Fostering creative thinking
With twenty four hour access to technology young people are flooded with information. This can have a positive impact on their knowledge of current affairs and the world around them, however training young people to think critically is even more crucial. In order to take advantage of the positives of social media, young people must be able to ask critical question about the source and purpose of the information they watch, read and listen to.
Critical thinking must be explicitly taught
There are many styles to teach critical thinking skills. Holding class debates and discussions, prompting pupils to ask questions in class, and using resources that engage pupils can all lead to critical thinking. As an English teacher, thinking creatively is needed every lesson.This often means I often have the luxury of incorporating newsworthy articles and topical videos into lessons to use as stimulus. It is not as simple as engaging pupils with the resources. Pupils need a vocabulary to respond.
Edward de Bono’s Thinking Hats
Teaching pupils how to use the Thinking Hats in my lesson have changed the way pupils respond to information. They can often be used as an introduction into a topic or lesson, this then can often lead to high level analytical writing. The Thinking Hats can be introduced as part of a whole lesson; pupils can speculate the meaning of each hat colour and discuss why each hat is needed. Pupils can then practice using the different coloured hats in response to a text or a question. Personally, I introduce the hats in short bursts and over the course of two weeks pupils understand the meaning of the hats. Having a display for the hats and prompt questions for each colour can develop pupils’ responses to a text. It is important to have a physical hat for each colour, it makes the process more tangible and pupils find it much more enjoyable.
What would a lesson look like?
Starter: Play a topical video as pupils enter. For example, I am currently teaching Macbeth so I may play a video of the Military Wives singing or perhaps a soldier’s account of war. I would then ask pupils if they wish to use the red hat and express their feelings. I would always give choice because some pupils may feel uncomfortable sharing their personal view. After listening to some initial reactions to the resource I would introduce some different coloured hats. We would spend some time discussing the different viewpoints the hats may highlight.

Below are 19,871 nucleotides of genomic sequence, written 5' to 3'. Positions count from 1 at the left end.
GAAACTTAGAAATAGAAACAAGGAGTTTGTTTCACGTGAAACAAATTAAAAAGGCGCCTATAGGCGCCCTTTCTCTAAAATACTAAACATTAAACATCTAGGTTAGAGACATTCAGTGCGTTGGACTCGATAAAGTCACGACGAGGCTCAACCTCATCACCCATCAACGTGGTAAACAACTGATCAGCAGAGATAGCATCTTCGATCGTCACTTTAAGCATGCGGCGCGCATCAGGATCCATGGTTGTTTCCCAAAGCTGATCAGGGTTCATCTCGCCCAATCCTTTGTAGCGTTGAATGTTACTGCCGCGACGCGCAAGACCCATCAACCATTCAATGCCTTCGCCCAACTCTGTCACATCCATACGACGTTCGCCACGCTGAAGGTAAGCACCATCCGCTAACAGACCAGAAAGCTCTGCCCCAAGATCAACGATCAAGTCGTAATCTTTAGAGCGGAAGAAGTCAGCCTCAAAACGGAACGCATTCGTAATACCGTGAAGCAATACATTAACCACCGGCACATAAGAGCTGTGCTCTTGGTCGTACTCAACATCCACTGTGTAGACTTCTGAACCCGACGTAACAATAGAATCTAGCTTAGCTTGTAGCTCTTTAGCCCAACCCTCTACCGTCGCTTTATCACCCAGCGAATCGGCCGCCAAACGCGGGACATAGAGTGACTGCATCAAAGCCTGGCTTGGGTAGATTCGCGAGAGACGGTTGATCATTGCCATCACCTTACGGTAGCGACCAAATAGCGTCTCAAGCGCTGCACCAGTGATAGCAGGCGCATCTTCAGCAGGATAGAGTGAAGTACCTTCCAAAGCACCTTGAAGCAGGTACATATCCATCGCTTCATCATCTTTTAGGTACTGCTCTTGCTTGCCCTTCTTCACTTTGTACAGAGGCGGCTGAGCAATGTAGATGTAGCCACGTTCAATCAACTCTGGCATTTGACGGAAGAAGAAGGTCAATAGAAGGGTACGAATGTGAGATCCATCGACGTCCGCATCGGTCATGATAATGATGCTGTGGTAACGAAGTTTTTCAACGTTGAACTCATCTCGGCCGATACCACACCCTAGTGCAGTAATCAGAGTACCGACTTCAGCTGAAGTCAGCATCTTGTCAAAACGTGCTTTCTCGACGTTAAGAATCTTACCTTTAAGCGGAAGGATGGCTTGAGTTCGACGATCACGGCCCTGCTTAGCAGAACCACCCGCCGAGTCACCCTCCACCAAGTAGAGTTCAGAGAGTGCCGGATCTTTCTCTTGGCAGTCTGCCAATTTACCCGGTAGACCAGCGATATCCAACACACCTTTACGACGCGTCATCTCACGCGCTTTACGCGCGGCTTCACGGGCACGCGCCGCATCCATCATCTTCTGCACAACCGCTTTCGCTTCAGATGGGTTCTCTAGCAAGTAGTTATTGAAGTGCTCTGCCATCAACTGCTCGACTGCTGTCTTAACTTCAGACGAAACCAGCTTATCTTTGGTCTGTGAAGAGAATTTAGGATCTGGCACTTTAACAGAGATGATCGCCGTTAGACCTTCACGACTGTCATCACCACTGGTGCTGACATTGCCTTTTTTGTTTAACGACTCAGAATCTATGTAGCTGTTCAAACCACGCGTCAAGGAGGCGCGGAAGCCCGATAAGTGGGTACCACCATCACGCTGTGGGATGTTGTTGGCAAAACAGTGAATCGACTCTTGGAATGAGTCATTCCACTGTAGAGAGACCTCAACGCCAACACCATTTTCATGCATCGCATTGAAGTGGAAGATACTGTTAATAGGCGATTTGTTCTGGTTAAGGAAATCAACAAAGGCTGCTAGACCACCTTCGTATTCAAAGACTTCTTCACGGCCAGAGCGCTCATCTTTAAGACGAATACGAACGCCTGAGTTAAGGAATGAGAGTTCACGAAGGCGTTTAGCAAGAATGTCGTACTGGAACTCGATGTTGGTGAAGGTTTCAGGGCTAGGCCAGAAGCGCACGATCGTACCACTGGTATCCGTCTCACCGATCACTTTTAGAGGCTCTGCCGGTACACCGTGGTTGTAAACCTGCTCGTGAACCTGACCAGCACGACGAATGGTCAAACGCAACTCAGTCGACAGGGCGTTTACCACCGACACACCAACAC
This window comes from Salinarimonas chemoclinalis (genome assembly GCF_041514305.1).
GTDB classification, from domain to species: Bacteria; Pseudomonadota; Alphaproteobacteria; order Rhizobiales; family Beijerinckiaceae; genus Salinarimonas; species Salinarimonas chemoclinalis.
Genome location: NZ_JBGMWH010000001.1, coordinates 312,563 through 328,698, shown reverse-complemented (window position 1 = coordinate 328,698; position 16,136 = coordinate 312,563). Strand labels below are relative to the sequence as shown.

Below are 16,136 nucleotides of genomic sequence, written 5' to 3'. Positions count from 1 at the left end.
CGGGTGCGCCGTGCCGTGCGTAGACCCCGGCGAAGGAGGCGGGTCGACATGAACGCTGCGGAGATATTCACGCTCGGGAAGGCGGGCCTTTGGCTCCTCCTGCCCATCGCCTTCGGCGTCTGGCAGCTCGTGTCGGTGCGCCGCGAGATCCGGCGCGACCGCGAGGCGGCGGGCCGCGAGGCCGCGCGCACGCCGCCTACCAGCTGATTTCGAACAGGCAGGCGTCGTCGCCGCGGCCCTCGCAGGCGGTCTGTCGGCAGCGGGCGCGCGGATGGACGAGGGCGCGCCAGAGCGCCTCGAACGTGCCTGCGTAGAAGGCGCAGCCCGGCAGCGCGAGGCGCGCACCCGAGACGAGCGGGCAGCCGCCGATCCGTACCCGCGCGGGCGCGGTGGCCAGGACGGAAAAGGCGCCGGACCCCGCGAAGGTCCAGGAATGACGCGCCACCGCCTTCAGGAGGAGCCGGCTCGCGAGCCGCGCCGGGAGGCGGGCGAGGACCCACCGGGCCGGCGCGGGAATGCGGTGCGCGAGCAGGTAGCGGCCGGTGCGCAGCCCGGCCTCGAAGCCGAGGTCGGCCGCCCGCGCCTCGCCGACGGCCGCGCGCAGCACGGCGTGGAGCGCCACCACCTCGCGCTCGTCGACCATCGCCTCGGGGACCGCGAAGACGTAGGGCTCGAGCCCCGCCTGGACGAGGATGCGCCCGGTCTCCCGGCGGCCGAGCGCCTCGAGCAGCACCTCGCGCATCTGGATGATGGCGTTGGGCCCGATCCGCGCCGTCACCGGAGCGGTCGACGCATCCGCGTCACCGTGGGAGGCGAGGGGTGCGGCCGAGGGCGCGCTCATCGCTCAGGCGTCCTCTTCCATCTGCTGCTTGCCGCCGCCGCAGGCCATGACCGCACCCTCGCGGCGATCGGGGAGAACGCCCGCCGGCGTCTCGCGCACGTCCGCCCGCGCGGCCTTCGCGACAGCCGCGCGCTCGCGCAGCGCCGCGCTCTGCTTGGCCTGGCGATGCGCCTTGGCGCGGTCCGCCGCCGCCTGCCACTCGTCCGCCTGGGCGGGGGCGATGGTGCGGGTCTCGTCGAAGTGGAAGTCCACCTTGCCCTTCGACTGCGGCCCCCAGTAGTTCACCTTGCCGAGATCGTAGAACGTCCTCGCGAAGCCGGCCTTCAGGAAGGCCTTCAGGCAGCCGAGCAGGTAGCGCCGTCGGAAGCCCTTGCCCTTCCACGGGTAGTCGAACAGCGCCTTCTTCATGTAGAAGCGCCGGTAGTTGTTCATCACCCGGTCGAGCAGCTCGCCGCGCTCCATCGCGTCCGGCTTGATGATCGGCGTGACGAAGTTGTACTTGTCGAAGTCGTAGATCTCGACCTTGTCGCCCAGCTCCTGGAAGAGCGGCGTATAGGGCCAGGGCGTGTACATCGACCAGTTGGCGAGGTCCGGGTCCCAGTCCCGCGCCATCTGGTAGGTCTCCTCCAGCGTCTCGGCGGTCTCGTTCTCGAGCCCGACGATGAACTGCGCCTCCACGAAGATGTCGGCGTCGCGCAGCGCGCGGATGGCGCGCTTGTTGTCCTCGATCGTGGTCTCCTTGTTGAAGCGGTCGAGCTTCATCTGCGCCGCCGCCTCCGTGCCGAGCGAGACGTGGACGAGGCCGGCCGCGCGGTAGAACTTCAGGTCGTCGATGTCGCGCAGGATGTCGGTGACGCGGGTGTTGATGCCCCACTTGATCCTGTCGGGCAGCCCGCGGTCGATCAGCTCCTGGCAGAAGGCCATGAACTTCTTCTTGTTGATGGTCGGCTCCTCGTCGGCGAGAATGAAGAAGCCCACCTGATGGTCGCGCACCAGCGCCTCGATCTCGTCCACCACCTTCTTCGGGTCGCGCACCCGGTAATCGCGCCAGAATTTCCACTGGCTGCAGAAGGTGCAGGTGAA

Activities: The main activity of the lesson may then be using the different colours to formulate a response. Or perhaps they could use them to imagine they are a character and represent all different emotions and views. The task could lead to an evaluation of a resource, for example the teacher could create a worksheet with the different coloured hats outlined and pupils could respond to different viewpoints.
Plenary: To complete a lesson pupils could present their multi-sided arguments, pupils could evaluate their responses, pupils could look at another video or text and evaluate or comment on it without the hats.
Other thinking routines
If you are interested in researching other thinking routines some great ones are:
Jim Smith’s The Lazy Teacher
Talk for Writing
We cannot solve our problems with the same thinking we used when we created them.